Some of the interesting research prevention right now is around what are called ACES–Adverse Childhood Experiences. Local coalitions like the Lake County Collaborative Management Program’s Interagency Oversight Group have been focusing on these ACES and how understanding them better might ensure better youth outcomes in Lake County.
Here is a description of the ACES, from the CDC website:
…Certain experiences are major risk factors for the leading causes of illness and death as well as poor quality of life in the United States. Progress in preventing and recovering from the nation’s worst health and social problems is likely to benefit from understanding that many of these problems arise as a consequence of adverse childhood experiences.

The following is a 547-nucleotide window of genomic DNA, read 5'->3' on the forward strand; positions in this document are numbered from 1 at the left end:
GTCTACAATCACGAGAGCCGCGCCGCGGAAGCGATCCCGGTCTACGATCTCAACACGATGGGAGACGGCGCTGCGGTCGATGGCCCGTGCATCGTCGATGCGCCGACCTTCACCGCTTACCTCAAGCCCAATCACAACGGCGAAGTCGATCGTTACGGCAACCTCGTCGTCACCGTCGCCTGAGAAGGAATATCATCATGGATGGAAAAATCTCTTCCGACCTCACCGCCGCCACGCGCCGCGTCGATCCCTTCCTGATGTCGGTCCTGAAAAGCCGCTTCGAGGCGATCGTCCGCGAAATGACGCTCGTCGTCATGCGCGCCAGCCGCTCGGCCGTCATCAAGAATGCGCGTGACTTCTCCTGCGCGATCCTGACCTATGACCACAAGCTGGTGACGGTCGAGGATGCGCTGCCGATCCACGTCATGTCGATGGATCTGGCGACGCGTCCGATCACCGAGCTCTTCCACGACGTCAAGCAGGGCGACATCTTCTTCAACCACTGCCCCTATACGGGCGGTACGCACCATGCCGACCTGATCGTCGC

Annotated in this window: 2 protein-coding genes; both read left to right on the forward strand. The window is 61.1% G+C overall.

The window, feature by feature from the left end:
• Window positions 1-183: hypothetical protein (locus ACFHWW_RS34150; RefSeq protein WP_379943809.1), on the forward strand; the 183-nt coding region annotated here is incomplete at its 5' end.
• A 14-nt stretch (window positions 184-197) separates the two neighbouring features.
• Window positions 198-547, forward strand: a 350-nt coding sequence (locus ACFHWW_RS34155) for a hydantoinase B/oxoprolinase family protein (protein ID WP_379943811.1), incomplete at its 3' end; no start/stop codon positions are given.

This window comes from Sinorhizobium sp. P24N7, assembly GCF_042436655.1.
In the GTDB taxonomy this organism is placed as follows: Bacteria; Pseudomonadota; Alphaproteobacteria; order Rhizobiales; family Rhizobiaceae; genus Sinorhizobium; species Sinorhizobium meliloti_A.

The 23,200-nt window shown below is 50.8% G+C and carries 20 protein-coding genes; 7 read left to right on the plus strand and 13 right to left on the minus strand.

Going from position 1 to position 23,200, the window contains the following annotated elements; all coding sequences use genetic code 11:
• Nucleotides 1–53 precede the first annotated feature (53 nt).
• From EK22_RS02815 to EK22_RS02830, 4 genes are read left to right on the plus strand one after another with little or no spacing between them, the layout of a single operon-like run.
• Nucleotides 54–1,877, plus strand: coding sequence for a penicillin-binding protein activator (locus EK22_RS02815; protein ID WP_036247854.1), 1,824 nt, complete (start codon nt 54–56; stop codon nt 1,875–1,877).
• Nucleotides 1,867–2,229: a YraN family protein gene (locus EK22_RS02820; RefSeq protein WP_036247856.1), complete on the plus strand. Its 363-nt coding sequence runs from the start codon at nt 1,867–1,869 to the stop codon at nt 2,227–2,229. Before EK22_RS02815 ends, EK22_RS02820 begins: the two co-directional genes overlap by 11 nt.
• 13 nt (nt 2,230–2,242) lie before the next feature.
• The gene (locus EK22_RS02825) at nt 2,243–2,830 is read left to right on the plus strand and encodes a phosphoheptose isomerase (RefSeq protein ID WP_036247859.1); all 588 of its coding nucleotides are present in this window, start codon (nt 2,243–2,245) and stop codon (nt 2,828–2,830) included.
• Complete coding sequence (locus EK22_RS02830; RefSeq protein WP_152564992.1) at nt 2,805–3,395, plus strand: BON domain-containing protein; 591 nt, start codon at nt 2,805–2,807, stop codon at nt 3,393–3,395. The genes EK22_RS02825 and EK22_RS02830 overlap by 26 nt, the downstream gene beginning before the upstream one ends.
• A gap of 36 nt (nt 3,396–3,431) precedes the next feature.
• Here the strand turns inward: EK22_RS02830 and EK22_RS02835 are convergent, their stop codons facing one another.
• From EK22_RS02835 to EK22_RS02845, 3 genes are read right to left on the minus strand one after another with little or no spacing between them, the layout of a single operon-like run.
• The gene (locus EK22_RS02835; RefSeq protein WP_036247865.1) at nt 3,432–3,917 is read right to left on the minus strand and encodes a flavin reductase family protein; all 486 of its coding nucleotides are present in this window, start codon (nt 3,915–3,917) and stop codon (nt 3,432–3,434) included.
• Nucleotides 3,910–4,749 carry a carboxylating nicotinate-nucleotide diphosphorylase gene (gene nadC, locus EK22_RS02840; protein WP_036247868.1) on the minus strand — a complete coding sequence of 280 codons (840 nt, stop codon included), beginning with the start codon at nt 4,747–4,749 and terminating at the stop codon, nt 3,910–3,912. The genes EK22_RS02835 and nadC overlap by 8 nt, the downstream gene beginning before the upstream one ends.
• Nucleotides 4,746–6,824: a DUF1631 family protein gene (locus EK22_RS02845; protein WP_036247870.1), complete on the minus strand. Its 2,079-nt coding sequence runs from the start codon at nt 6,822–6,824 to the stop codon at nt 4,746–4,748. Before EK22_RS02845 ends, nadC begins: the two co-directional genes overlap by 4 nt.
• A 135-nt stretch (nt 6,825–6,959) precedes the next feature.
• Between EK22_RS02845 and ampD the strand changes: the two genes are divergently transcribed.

Here are some new ACES resources, from the Robert Wood Johnson Foundation:
- Video remarks from leading researchers, policy makers, and practitioners across the country, who are, as Robert Anda, CDC, says, participating in “a social movement that can drive people in different service sectors to make a difference in the way they treat and interact with people who are affected by adversity.”
- ACEs Summit materials—including videos and downloads from keynote and panelist presentations at the inaugural National Summit on ACEs—are available from the Institute for Safe Families, which cohosted the event with the Robert Wood Johnson Foundation;
- An infographic illustrating the prevalence and impact of ACEs; and
- Case studies from the Harvard Graduate School of Education on three initiatives working to improve young children’s social-emotional growth and academic learning by providing direct support to parents and teachers.